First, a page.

The Miami Herald
January 7, 1995, p. 1-B

11  Admit Defrauding Medicare

TOM DUBOCQ Herald Staff Writer

The owner of a Miami Medicare mill and her 10 employees have admitted to cheating the government out of $3.3 million by billing for medical services that were unnecessary or never provided. A 12th defendant remains a fugitive : Cuban exile activist Huber Matos Araluce, son of a well-known former political prisoner. None of the money defrauded from Medicare has been recovered.

"These convictions should serve as a warning to all the crooked clinics that we are on a mission to expose them," said Assistant U.S. Attorney Cheryl Bell, who prosecuted the case. "Stealing from Medicare and Medicaid costs taxpayers billions of dollars a year."

The scam involved a clinic -- Florida Medical & Diagnostic Center Inc., 965 W. Flagler St. -- and five related companies that hired unlicensed doctors and paid recruiters kickbacks of up to $150 for each Medicare patient used to bill Medicare. The bogus billings were paid between October 1989 and February 1992.

Juana Mayda Perez Batista, 37, who owned the clinic with Matos, pleaded guilty Friday to a variety of fraud charges and will be sentenced March 24 by U.S. District Judge Ursula Ungaro- Benages. Perez Batista and the other defendants face up to five years in prison and $250,000 fines.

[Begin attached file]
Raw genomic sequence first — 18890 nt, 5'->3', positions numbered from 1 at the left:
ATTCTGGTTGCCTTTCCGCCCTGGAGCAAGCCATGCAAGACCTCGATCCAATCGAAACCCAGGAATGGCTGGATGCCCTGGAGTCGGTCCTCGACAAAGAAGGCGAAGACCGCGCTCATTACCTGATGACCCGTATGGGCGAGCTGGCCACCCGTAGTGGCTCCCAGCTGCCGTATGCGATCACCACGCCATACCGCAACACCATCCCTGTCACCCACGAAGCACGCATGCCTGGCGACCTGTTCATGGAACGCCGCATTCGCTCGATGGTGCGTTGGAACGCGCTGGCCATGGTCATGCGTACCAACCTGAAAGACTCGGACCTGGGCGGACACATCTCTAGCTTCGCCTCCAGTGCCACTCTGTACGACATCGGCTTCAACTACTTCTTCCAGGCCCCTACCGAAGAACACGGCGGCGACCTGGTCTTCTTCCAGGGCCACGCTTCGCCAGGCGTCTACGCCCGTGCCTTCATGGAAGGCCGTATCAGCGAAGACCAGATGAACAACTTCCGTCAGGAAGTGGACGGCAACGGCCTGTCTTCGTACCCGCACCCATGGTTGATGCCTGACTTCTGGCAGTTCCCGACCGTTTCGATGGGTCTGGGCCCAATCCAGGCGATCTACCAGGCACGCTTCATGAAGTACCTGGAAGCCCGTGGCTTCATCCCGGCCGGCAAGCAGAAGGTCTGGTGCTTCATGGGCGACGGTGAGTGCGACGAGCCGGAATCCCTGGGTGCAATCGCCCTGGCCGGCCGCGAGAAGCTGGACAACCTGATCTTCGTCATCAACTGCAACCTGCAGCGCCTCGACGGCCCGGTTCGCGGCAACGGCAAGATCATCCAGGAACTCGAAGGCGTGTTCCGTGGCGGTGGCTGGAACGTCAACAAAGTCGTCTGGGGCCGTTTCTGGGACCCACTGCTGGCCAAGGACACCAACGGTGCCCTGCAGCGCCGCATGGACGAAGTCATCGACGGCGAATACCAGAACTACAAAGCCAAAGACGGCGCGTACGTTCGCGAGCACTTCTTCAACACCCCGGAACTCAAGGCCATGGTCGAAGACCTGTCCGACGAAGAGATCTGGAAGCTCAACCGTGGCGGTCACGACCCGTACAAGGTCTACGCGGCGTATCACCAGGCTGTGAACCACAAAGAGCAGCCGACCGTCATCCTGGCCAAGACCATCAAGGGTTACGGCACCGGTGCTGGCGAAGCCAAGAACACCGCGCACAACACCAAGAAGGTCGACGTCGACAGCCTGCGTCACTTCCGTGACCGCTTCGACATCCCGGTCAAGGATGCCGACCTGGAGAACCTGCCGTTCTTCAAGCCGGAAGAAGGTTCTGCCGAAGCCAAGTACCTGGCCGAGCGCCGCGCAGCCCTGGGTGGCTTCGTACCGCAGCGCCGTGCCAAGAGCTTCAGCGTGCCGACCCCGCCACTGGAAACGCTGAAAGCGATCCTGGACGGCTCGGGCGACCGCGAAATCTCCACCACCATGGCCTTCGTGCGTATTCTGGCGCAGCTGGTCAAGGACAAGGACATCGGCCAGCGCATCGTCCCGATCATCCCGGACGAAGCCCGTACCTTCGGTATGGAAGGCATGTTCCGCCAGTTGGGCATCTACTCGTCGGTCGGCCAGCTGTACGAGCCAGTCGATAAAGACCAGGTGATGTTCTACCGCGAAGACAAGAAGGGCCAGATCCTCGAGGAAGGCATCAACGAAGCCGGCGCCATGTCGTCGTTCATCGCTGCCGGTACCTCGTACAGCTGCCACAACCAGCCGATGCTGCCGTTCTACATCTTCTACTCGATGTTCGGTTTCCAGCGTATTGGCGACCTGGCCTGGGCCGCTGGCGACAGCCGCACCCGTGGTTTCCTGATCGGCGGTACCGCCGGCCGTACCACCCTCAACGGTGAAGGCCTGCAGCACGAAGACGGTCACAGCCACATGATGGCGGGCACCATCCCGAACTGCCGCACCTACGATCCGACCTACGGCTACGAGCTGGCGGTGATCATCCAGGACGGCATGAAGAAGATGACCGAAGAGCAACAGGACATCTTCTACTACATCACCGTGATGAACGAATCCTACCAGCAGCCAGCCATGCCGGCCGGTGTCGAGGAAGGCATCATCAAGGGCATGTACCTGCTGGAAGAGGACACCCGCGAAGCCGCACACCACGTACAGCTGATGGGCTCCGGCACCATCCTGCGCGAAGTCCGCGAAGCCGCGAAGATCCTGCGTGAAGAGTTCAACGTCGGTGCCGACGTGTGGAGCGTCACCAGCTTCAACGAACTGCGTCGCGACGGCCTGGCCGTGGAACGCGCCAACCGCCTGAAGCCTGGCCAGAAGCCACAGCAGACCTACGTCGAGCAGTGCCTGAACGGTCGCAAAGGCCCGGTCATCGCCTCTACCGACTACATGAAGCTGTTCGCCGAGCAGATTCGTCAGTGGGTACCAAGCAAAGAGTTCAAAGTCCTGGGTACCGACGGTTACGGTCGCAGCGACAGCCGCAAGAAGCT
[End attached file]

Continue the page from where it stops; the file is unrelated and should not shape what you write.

Also convicted with Perez:

* Dr. Vicente Mompo, 77, who admitted he ordered tests, treatments and prescriptions for patients he never examined. He also signed blank order forms so unlicensed clinic personnel could fill in patient names later.

Without his signature, Medicare never would have paid.

* Gilberto Rodriguez-Abreu, who concocted diagnoses and bogus medical charts to support billings. He does not have a Florida medical license. * Carlos Lastres, a clinic employee who headed the diagnostic center. He admitted ordering tests for patients who doctors had not examined, then falsifying medical charts to justify the exams.

* Jose Matute, president of Publimark, Inc., a company set up to pay recruiters for Medicare patients who weren't sick.

* Patient recruiters Amanda Ibarra, Martha Aguero, Nancy Foster, Concepcion Gil and Azucena Perez-Miranda, who were paid kickbacks for supplying patients to take batteries of unnecessary tests. The patients also were suspected of taking cash.

* Gladys Soberon, a clinic receptionist convicted of witness tampering. She admitted to encouraging a recruiter to lie to the FBI about the scheme.

Matos, 50, is living in Costa Rica, prosecutors said. Prior to his 1993 indictment, he was a spokesman for Cuba Independiente y Democratica, an exile group founded in 1981 by his father, former political prisoner Huber Matos Sr.

Efforts to return the younger Matos to Miami have been fruitless. Last June, the Costa Rica supreme court blocked his extradition, ruling he could not be turned over to U.S. authorities because he had obtained Costa Rican citizenship. He became a citizen in March, three months after the United States requested his extradition.